If you’ve been a visitor of Work-At-Home Success for some time, you’ll know that I’ve never been very optimistic about making a living doing surveys. But I get asked about them all the time, so I thought I’d post my thoughts to help answer questions. I’ve also posted a few survey companies you can check out if you’re interested in learning more about surveys.
What are surveys?
Companies need information and feedback on the products and services they sell. They get this feedback by asking consumers questions about the product specifically or their buying habits in general. Surveys are not new, but in the past they came in the mail.
Are surveys a scam?
No, at least not the legitimate ones. Like most everything else related to working at home, there are always a few bad apples trying to take advantage of others. Legitimate survey sites do not charge money. I have found that some sites will charge money to access their database of survey sites. You have to decide for yourself whether this is worth it. In my experience a little research goes a long way. And some of these survey database sites sneak in free-to-try programs that can cost you money.
Can you work-at-home doing surveys?
This is a hard question to answer because you can make some money and get free stuff by doing surveys, but I haven’t met anyone yet who supports their family on survey income. So if you need to pay the rent, I don’t think surveys are the best option. If you want mad money or less than a few hundred a month, then maybe it would be worth effort.
Do I have to give them all that information about me?
Yes, but within reason. The survey sites need to put you into a demographic (gender, marital status, age, home ownership status, interests, etc.) because companies survey specific demographic groups. But you always want to be careful about giving away information that could hurt you financially. The difficulty is that if you’re getting paid, the law requires the company issue a 1099 for which a social security is needed. This is true of any paid work in the U.S. (Incidentally, you’re also supposed to claim prizes and winnings as income on your taxes).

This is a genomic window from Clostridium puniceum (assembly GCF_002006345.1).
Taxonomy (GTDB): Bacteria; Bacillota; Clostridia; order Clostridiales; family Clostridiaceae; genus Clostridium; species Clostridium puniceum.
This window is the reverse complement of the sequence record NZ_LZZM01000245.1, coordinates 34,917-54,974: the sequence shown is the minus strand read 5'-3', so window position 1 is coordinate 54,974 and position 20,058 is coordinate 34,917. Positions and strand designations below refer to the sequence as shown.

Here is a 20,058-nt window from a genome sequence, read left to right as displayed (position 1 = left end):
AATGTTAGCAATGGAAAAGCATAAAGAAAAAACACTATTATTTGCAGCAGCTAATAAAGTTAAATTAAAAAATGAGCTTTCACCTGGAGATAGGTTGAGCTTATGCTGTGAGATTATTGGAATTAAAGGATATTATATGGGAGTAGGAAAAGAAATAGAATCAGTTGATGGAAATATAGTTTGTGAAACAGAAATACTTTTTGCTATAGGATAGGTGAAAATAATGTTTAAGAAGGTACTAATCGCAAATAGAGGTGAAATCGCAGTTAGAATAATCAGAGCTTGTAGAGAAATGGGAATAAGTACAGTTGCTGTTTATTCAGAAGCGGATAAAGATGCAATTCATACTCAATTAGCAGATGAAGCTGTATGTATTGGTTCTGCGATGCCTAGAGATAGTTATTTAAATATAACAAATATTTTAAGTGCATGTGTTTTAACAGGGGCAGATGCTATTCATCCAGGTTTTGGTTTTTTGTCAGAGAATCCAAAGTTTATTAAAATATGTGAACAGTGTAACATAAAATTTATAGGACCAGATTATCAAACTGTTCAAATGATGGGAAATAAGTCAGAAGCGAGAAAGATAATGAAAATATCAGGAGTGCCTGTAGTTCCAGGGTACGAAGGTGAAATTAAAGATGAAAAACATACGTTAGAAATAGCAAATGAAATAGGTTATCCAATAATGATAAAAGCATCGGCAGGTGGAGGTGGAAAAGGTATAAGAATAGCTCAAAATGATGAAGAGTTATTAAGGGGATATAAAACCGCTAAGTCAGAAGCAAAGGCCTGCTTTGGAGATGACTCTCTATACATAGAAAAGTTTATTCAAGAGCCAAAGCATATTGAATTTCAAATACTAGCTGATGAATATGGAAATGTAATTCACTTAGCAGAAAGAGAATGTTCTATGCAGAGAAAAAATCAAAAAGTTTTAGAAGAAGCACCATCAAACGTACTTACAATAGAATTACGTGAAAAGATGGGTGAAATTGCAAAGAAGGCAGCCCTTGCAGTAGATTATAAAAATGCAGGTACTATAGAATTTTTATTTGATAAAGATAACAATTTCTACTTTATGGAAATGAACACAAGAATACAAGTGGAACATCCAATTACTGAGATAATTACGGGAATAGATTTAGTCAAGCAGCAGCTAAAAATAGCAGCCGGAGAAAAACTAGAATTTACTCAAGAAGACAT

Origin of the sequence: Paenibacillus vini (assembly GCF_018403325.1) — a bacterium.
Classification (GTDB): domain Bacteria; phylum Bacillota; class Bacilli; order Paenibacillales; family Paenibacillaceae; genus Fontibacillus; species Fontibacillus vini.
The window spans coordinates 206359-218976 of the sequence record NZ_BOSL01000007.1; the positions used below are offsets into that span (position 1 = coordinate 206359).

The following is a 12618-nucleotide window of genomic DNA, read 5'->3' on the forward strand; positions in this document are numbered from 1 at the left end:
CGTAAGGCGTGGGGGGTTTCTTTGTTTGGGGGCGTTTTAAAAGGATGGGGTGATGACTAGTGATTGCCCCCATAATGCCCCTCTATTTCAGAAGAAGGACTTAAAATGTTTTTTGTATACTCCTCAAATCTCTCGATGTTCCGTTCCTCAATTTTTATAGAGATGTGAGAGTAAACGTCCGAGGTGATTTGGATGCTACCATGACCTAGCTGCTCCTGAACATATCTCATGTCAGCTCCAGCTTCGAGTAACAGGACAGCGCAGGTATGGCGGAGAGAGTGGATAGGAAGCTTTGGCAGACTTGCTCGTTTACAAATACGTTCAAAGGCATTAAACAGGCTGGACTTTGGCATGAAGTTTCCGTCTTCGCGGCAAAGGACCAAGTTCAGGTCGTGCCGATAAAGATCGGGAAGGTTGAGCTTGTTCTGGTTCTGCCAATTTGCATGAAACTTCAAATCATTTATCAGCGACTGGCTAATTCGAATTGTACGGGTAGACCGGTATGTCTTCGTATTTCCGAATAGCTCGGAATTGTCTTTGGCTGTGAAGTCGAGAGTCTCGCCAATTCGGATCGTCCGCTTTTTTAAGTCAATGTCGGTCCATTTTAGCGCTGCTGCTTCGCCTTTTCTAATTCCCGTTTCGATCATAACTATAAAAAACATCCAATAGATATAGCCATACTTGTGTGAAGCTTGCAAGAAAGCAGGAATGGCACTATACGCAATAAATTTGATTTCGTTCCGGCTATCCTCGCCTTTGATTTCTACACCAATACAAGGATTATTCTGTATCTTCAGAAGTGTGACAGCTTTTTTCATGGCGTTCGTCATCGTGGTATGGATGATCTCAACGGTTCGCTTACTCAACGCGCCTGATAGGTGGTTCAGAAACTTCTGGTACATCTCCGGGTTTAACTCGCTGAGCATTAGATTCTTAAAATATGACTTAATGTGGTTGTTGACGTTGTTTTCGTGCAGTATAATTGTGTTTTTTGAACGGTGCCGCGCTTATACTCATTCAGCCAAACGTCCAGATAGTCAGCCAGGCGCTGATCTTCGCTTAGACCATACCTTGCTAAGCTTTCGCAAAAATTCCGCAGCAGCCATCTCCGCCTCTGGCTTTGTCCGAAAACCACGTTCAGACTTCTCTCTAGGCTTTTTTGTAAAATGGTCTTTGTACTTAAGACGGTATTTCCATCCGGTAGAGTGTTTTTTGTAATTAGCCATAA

What do I need to know that isn’t usually mentioned?
Most survey sites will tell you how you can make $5 to $75 per survey, but what they don’t tell you is that you may only qualify for one survey a week or less or maybe more, but you’re not going to do five $25 surveys a day seven days a week. Many don’t pay per survey, but instead enter you to win money. And some give you stuff instead of money. I’ve gotten a portable CD player (before there were MP3 players) and a Victoria Secret bra. I also got paid $5 once to do a week-long log of my TV watching habits. It was fun, but I didn’t earn much.
They also fail to mention the qualifying aspect. When companies survey consumers, they usually want a very specific group such as married moms with children under 10 years who own a home, a computer, a gaming system, and watch 20 hours of t.v. a week (this is just an example). Further you don’t know until you start the survey whether or not you’ll fit the demographic the company is looking for. Usually the first few questions are used to identify if you fit the target group.
The people I’ve met who seem to make the most from surveys and win a lot of free stuff spend a lot of time at it and participate through more than one company. If you’d like to give it a try, you’re likely only to waste time (as opposed to money) and perhaps you’ll get a few bucks or free items. Remember though to never pay money to join a survey site and be skeptical about the free-trial offers that will bill you if you fail to cancel. Some survey database sites have those kind of offers as well.
Here are few survey sites you can try. The are free, BUT I cannot make any guarantees about their programs or your success in working with them. They are offered solely as information you can check out.
American Consumer Opinion
Online Customer Surveys